My wife and I have two desktops and two laptops at home plus one media server running most of the time (that now doubles as a backup server), so it’s worth for us.

  3. jim: the way I am using rsync in the example, when it is discovered that I have deleted something myself from the source drive, rsync then deletes it from the destination drive, but only after making a copy of the file/directory in a special, new directory titled using the date.

    I believe you are saying the same thing.

    I don’t blame you for wanting to confirm that. 🙂

  4. @ Jim: I’ll second Ilja’s recommendation for rsnapshot. It is simple and automated, and easy to setup, then forget about. Well suited for a single system IMHO.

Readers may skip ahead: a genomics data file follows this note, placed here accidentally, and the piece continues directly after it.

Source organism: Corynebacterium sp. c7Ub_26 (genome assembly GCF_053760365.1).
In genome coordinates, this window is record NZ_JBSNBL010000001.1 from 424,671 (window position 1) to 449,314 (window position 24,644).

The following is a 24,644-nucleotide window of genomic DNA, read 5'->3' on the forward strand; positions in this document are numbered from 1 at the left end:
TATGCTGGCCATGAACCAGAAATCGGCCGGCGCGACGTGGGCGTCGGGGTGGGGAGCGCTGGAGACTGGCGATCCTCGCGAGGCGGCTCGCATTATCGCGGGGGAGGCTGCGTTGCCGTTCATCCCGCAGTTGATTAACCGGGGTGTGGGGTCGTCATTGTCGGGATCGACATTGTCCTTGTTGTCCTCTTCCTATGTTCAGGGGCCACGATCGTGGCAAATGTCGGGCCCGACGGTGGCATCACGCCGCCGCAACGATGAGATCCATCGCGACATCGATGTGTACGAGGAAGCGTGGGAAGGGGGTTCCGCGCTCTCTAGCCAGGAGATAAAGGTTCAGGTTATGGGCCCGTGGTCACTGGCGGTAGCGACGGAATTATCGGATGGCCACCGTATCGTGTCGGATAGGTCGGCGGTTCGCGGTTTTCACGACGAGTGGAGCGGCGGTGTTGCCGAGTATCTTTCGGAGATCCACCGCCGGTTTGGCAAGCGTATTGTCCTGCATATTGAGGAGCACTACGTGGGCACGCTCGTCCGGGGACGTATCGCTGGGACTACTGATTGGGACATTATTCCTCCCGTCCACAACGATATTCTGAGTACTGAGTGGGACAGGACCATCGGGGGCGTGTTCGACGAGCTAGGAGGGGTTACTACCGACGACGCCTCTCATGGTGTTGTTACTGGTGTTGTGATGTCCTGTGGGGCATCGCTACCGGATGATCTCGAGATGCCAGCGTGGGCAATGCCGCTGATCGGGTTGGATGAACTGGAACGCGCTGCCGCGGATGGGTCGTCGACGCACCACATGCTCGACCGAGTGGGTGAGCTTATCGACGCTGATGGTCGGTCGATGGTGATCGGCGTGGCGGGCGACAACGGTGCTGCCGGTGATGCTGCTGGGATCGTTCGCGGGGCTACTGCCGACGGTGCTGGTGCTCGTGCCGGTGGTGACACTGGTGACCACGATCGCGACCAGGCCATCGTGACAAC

5. hey matthew, thx for this. doesn’t look like a true incremental backup, though — that is, each time you perform a backup, you lose any data about the history of a file (old files are rewritten, rather than old & new versions being diffed & all versioning info saved). i think rdiff-backup works better with this, doesn’t it?

    matt

  6. matt: yeah, you are right. This isn’t incremental in that sense at all.

    Maybe I need to find a better word to express, "It only saves the stuff that has changed since the last backup," even though it doesn’t save both the old and new versions, etc. If that was what I needed, then rdiff-backup would be better, or subversion, or git, etc.

  7. Matthew, two suggestions:

    (1) look at -x to rsync, which excludes any mounted filesystems on top of the backup tree. It’s really nasty to accidentally have GNOME VFS, SSHFS, or something else mounted while backing up and before you know it you’ve backed up the universe.